On 8 June 1990, the football world suddenly took African football seriously when nine-man Cameroon, thanks to a Francois Oman Biyick header, beat defending champions Argentina and Diego Maradona 1-0 in the opening game of the World Cup finals. Cameroon went on to reach the quarter finals, the first African nation to do so, where the team were unlucky to be on the wrong end of a 3-2 scoreline against England.
Almost twenty years on and African players are amongst the biggest names in the game, plying their trade in the world’s best leagues. Next year the continent hosts its first World Cup, all of which represents significant progress for football and Africa, but could it be the year an African nation lifts football’s most prestigious prize?
Cameroon has again qualified for the tournament and, with dependable Carlos Kemeni in goal and prolific marksman Samuel Eto’o upfront, the Indomitable Lions will be one of those heading to South Africa with strong ambitions. Cameroon, along with Ivory Coast and to a lesser extent Ghana, both of whom cruised through their qualifiers, will be more than capable of holding their own against the best in the world.
Ivory Coast has an outstanding team and with the deadly Didier Drogba leading in attack you feel they will always have a chance of scoring. The Ghanaians also have a mean defence, but scoring goals could be their undoing in South Africa. However, at this year’s World Youth Cup in Egypt, Ghana might have unearthed a goal-scoring gem in the form of Dominic Adiyiah. Adiyiah, who was voted player of the tournament, scored eight goals in the competition and one of the vital winning penalties in the final shootout against Brazil.
Nigeria only just qualified for South Africa and it has to be said that this team is not as exciting as the one led by Jay-Jay Okocha that thrilled the world during the nineties. Yet, this team has a resilient streak and if they can progress through the group stage there will be few teams wanting to meet them in the second round. Algeria will be taking part in their first World Cup for 24 years and for many will be something an unknown quantity. My feeling is Algeria could cause an upset or two, and the electrifying Karim Ziani is the player most likely to catch the eye and make things happen on the pitch.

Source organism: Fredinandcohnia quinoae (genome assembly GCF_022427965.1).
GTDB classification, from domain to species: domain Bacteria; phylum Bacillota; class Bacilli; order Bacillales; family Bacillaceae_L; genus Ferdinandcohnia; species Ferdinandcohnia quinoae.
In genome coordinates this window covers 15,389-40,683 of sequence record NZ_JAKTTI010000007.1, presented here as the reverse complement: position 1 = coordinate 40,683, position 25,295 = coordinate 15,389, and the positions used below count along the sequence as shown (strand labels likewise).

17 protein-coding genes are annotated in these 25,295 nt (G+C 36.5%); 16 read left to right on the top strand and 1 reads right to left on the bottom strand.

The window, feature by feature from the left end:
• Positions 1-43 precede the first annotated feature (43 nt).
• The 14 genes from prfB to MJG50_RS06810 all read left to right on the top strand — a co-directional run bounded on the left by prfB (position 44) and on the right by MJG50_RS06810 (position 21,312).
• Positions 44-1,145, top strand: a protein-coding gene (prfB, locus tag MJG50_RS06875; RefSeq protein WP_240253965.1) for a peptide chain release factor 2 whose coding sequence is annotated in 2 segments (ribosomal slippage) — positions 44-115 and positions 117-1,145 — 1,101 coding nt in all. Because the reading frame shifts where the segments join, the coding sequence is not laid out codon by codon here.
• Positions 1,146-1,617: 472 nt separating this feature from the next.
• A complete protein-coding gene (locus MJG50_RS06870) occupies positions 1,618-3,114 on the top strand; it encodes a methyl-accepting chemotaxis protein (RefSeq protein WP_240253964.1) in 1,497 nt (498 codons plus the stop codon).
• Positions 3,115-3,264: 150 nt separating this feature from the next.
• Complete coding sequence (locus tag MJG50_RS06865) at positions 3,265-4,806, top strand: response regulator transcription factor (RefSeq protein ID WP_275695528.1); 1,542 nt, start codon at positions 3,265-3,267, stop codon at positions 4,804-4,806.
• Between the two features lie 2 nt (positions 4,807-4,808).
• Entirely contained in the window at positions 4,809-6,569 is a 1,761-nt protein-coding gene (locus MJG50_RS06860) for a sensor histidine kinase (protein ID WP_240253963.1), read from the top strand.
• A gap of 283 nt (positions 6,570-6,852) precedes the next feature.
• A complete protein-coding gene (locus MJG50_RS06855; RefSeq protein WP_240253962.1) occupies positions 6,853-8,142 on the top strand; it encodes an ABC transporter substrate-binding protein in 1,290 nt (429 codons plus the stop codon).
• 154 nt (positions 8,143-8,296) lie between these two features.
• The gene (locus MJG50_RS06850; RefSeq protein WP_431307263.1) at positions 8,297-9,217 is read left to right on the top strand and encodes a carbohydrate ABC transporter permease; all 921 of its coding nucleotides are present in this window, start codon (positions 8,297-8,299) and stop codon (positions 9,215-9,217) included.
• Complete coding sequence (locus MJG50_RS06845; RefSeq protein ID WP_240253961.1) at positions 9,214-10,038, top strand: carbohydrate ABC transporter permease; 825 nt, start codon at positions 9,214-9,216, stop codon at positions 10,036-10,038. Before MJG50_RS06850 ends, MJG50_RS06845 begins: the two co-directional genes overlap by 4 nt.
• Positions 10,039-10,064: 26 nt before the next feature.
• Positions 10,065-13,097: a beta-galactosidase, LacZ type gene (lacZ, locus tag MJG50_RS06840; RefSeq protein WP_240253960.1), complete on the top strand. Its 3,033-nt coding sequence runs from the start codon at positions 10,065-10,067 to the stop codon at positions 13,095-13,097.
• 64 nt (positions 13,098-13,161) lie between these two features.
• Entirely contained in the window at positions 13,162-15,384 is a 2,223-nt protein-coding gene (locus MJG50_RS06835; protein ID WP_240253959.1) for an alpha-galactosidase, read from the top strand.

The host nation will be hoping that the return of Carlos Alberto Parreira as manager will again improve results. The Brazilian legend left the South African post to look after his sick wife, but now she’s better he’s back in the hot seat and looking to turn a team around that lost its way under Joel Santana. Bafana Bafana fans will be pleased if the team plays like it did at this year’s Confederations Cup, where they unexpectedly reached the semi-final and lost to a late Brazil goal. They will, though, do well to make it out of their group.
Pele famously wrongly predicted that an African team would win the World Cup before the end of the last century. I’m not going to say an African team will definitely win the World Cup in South Africa, but it is testament to how far African football has developed that few of us would be overly surprised to see an African triumph.